NEW FOR 2017: 413 Series Shocks for Indian Scout Models!

Posted by on May 15, 2017 in Bikes, New Products, Product | Comments Off on NEW FOR 2017: 413 Series Shocks for Indian Scout Models!

The 413 Series Shock is simple, durable and will be an improvement to your motorcycle’s suspension performance for as long as you are riding it. A five-position cam style preload adjuster lets you dial in your ride whether you’re a light rider or heavy hitter. It is available in a Chrome or Black finish in a Standard or Heavy-Duty progressive rated spring for any of the Indian Scout models. See the entire Indian Scout offering here.

Available in Standard and Heavy Duty in 11” and 11.5” lengths for the 2015+ Indian Scout models.


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Classified Moto’s ‘Movember XL’ Honda XL600R

Posted by on Dec 12, 2016 in Bikes, Moto Friends and Family, News, Photography, Shops | Comments Off on Classified Moto’s ‘Movember XL’ Honda XL600R

161025_cm_48698Classified Moto does it again and this time, it also happens to be for a good cause! Partnering to giveaway the bike with The Movember Foundation, Classified Moto designed a crazy custom based off a Honda XL600R. Of course, in the classic styling of John Ryland of CM, a 465 Series Monoshock holds down the rear of the bike with style and performance. For more on this bike, check out the full writeup on Pipeburn!

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Yamaha XS400 Build by Real Moto Co.

Posted by on Oct 27, 2016 in Bikes, Photography, Shops | Comments Off on Yamaha XS400 Build by Real Moto Co.

img_5367Real Moto Co. have just put out their debut build, a beautiful 1981 XS400 Cafe Racer. With a variety of custom fabrications and a beautiful paint scheme and leather treatment on the seat and grips to match, this XS400 is a looker. Finished off with our 12 Series Shocks and Dampers, it’s a match made in Vintage bike heaven. See the full build write up over at Pipeburn here.

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Low Brow Custom’s Pan-American Project

Posted by on Jul 26, 2016 in Bikes, Moto Friends and Family, Photography, Product, Shops | 1 comment

Tyler Malinky and the guys over at Low Brow Customs recently put together a killer project built around a S&S panhead engine and is rightfully named “The Pan-American”. What better way to break it in then riding it on a 3000 mile journey cross country to the Born Free Show! Check out their video explaining the whole project here and some photos below!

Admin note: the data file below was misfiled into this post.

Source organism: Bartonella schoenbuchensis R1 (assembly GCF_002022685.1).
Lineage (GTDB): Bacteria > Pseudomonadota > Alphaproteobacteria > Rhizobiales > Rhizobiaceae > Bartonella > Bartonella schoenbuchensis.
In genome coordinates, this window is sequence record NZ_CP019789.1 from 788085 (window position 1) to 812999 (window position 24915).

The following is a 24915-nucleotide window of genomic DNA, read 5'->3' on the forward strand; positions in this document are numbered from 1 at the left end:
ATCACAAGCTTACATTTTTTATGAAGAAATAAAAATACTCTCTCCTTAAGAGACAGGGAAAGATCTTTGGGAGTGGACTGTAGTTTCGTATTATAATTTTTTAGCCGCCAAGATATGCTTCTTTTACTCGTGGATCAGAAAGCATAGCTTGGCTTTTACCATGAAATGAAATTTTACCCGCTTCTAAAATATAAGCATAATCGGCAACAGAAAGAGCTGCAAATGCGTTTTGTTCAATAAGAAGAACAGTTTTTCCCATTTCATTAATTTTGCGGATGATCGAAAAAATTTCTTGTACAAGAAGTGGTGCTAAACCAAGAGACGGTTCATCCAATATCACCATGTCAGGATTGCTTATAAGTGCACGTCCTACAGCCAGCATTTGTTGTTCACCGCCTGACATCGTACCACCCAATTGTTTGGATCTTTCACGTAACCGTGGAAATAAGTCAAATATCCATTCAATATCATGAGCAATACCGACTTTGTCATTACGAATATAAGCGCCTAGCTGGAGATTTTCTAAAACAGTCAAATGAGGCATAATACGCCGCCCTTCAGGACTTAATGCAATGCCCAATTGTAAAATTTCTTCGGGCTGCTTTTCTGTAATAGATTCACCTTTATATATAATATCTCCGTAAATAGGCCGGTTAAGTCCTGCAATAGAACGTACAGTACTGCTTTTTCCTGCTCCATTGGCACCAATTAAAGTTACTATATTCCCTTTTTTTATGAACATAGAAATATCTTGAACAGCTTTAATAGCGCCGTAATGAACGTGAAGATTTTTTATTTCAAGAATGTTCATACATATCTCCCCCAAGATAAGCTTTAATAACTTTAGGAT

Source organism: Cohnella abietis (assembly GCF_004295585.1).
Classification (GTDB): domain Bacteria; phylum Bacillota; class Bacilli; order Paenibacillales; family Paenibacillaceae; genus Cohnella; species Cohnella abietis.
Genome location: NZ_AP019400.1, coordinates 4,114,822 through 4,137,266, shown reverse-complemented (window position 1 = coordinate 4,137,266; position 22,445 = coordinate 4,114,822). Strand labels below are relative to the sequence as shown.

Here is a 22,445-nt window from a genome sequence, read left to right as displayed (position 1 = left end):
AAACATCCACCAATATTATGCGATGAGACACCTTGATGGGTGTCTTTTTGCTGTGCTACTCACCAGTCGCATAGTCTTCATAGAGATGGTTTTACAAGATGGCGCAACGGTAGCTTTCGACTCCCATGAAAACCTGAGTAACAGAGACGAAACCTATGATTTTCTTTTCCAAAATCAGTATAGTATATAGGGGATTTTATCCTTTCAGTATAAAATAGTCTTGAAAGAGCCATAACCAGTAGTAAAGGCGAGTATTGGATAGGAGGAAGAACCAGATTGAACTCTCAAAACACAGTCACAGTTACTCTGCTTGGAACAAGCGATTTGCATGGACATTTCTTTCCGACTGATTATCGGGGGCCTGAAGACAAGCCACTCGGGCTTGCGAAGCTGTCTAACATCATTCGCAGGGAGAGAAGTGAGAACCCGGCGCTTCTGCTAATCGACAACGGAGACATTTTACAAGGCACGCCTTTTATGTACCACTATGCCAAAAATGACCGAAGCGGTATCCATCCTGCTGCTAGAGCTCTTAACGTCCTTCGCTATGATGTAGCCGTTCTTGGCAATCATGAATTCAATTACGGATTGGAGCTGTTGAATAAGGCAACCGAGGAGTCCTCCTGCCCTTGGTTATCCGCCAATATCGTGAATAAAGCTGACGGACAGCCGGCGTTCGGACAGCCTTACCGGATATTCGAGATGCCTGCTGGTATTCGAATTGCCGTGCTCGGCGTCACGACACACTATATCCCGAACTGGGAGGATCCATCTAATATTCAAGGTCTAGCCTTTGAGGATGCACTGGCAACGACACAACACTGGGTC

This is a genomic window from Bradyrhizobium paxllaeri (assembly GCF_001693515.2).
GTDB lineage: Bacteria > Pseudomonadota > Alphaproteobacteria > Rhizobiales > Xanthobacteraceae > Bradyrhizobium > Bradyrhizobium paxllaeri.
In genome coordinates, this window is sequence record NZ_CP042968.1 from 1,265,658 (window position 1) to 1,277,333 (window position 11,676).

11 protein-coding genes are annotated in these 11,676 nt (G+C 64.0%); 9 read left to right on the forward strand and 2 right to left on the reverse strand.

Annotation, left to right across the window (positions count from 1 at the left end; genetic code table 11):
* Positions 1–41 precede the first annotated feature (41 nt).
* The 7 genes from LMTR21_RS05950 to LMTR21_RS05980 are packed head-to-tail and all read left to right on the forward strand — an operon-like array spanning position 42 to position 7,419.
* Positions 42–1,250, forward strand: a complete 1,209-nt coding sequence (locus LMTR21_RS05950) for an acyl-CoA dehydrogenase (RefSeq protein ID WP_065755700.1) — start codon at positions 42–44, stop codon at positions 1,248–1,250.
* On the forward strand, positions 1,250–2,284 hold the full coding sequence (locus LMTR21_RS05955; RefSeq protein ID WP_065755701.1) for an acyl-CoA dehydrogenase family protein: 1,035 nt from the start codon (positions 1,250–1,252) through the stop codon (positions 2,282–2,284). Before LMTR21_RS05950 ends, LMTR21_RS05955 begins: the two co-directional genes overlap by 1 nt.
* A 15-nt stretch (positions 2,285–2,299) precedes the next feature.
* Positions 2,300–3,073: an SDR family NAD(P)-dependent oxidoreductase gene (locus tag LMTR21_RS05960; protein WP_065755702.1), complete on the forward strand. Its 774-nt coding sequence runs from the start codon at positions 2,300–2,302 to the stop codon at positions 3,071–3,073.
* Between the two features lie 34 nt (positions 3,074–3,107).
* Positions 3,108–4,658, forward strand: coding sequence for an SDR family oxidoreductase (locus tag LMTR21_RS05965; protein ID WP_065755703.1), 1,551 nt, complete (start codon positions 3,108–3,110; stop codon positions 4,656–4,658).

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Kawasaki ‘KZR-1’ build by Classified Moto

Posted by on Jun 8, 2016 in Bikes, Moto Friends and Family, Photography, Product, Shops | Comments Off on Kawasaki ‘KZR-1’ build by Classified Moto

03_06_2016_Classified_Moto_Kawasaki_KZ1000_04_largeAnother banger from our friends at Classified Moto, this time formed from a 1978 Kawasaki KZ1000. The “KZR-1” was commissioned by Rebel Yell Bourbon, and by the company’ name alone, we’d say the guys at CM came up with a perfectly synonymous machine. Our bronze 970 Series shocks were an excellent choice to match the “WW2 Messenger Bike” colors and styling these guys went after. Check out the full write-up on the “KZR-1” here.

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Video: How to Set Sag on your Motorcycle Shocks

Posted by on May 26, 2016 in Bikes, Product, Technical, Video | 2 comments

Screen Shot 2016-05-26 at 10.59.39 AMWe updated our video on how to set sag on your motorcycle’s shocks. You might be asking yourself, “What is setting Sag? and why is that important to me?” The bottom line is if you want to get the maximum comfort, performance, and efficiency out of your shocks, you’re going to want to set the sag and by the time you’re done adjusting, have about 3/4″ of sag between having the rider (you) standing above the bike and then sitting (so that the shocks are compressed). For a more detailed set of instructions check out the video here on our youtube channel or for a less visual approach, read our written instructions below!


How to set sag on your motorcycle:

1 The proper pre-load setting will allow the rear suspension to sag, or compress, approximately ¾” when loaded.

2 To check sag, take a measurement from the center of the rear axle, straight up to a vertical point on the rear fender or frame with the unloaded rider off the bike.

3 Then, take a second measurement using the same loaded points with the rider(s) sitting on the bike.

4 The difference between the two measurements is the ride sag.

5 If the bike is sagging too much, increase the pre-load to the suggested amount of sag.

6 Spring pre-load adjustments are made by turning the Upper Cover on the shock.

7 Turn this adjuster clockwise to increase spring pre-load (make spring stiffer) and counterclockwise to decrease spring pre-load (make spring softer).

8 Set the pre-load equally on both shocks using these reference marks as your guide.

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